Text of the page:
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Here is my situation:

I have inherited a Windows 2003 domain with only 1 domain controller, we'll call it DC1. DC1 is also the DNS, DHCP and Exchange server for this organization. DC1 was originally a Small Business Server but was upgraded to Server 2003 Standard at some point.

There used to be a second domain controller and DNS server called DC2, but it crashed and was never removed cleanly from the domain. I have used ntdsutil to remove DC2 metadata and have deleted the computer account in Active Directory, but Name Server (NS) and Start of Authority (SOA) references to DC2 are scattered all over my DNS Forward Lookup Zone.

I have a brand new Exchange 2007 server on the way to replace what is currently DC1 (Exchange 2003, DNS, DHCP, DC). I therefore need to complete the following tasks:

  1. Promote a new server on the domain to be a domain controller.
  2. Transfer the FSMO roles from DC1 to the new domain controller.
  3. Install DNS and DHCP on the new domain controller.
  4. Remove the DNS and DHCP roles from DC1 and remove it from the domain.
  5. After my new Exchange 2007 server is in place, reload DC1 and turn it into a secondary domain controller and DNS server.

I am worried that in step 3 of my plan, I will end up replicating bad DNS records to my new domain controller. What is the best way to clean up my existing DNS before replicating it to my new server? It seems like it would be best just to have a clean Forward Lookup Zone, but I don't really understand how that zone works.

I already have DNS scavenging turned on, but it never seems to clean up any of the references to DC2, the domain controller and DNS server that failed some time ago. Can I just delete the entire Forward Lookup Zone? Does it recreate itself?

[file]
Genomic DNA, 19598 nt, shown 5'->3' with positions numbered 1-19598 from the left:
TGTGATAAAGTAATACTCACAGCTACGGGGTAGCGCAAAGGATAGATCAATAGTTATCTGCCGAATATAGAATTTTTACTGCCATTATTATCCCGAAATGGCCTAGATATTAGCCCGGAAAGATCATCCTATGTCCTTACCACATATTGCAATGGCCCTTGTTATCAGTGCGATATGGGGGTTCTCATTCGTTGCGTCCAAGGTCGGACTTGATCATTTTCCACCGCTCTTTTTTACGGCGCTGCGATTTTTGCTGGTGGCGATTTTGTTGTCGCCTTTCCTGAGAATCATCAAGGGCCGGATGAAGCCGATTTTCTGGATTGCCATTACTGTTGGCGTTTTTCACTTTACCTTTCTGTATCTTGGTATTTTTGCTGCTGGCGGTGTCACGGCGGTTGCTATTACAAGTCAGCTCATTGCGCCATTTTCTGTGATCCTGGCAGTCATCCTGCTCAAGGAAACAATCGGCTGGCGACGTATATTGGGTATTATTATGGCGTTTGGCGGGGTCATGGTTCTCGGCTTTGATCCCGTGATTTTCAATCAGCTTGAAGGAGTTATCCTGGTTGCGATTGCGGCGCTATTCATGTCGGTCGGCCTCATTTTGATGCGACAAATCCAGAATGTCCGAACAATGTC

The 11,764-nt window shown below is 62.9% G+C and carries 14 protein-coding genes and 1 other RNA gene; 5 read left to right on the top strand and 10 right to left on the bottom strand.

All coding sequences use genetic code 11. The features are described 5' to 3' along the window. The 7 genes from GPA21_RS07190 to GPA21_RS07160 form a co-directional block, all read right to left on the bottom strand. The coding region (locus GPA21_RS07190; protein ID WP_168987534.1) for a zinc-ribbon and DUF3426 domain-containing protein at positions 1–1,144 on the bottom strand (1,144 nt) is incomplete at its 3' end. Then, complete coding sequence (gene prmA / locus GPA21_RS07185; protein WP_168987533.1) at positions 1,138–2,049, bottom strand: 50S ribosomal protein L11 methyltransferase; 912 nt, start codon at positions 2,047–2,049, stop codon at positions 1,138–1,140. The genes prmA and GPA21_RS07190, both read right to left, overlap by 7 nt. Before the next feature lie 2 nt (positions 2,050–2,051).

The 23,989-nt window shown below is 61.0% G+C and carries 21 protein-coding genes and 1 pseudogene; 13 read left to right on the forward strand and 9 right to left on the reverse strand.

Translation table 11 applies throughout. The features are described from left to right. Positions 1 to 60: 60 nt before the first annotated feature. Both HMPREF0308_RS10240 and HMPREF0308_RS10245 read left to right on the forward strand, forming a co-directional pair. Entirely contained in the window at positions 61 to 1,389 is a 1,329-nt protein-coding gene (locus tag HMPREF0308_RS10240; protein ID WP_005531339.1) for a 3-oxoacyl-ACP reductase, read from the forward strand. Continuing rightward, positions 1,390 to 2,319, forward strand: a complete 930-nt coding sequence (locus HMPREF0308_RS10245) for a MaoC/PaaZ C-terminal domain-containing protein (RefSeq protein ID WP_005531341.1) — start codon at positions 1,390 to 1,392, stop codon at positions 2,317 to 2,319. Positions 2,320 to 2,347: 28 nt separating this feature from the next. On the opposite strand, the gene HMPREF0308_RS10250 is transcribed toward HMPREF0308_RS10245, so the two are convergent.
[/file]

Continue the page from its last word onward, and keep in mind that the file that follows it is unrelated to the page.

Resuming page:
Can somebody explain to me what the different containers (_msdcs,domain.local,zone.domain.local) in the Forward Lookup Zone are?

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2 Answers 2

up vote 2 down vote accepted

I already have DNS scavenging turned on, but it never seems to clean up any of the references to DC2, the domain controller and DNS server that failed some time ago.

You need to enable scavenging both at the server level and at the Domain level. Check properties of both to enable scavenging or delete the specific records yourself.

Can I just delete the entire Forward Lookup Zone? Does it recreate itself?

This is what you definitely do NOT want to do. Once you have your new DC up with DNS installed, make sure your Domain is AD Integrated and set it for replication to all domain or forest DNS servers. I prefer all forest but that's just me. When you decommission the old DC and remove everything make sure to re-point all of your clients and servers to the new DNS server IP address. I would suggest running them in parallel for a period of time to get all the clients and servers updated to using the new IP while the old one is still also available.

You are absolutely spot on in rebuilding the current DC as a second DC. You ALWAYS want to have 2 DCs and 2 DNS servers for an AD infrastructure. I personally insist on having at least one be a physical DC versus having both virtualized.

I am worried that in step 3 of my plan, I will end up replicating bad DNS records to my new domain controller. What is the best way to clean up my existing DNS before replicating it to my new server? It seems like it would be best just to have a clean Forward Lookup Zone, but I don't really understand how that zone works.

When in doubt, keep it. If things are working as expected and you don't want to break them, let sleeping dogs lie. If there are records you know are bad, get rid of them, but only records that you know what they do and only if you know for a fact that they are superfluous.

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The _msdcs _sites _tcp _udp are the areas of DNS that are critical to Active Directory, they contain the service records for AD its self. The other zones will contain the information for the computers on your network etc.

  • _msdcs - Contains all the GUIDs for all domains in the forest and a list of Global Catalogue Servers
  • _sites - Site Objects
  • _TCP. _UDP - DNS information for Domain Controllers

So, if you need to remove bad records in your normal DNS zones, thats fine. The other areas are where problems can occur. However if you do find that AD's DNS records are messed up, you can fix them by running netdiag/fix from the command line.

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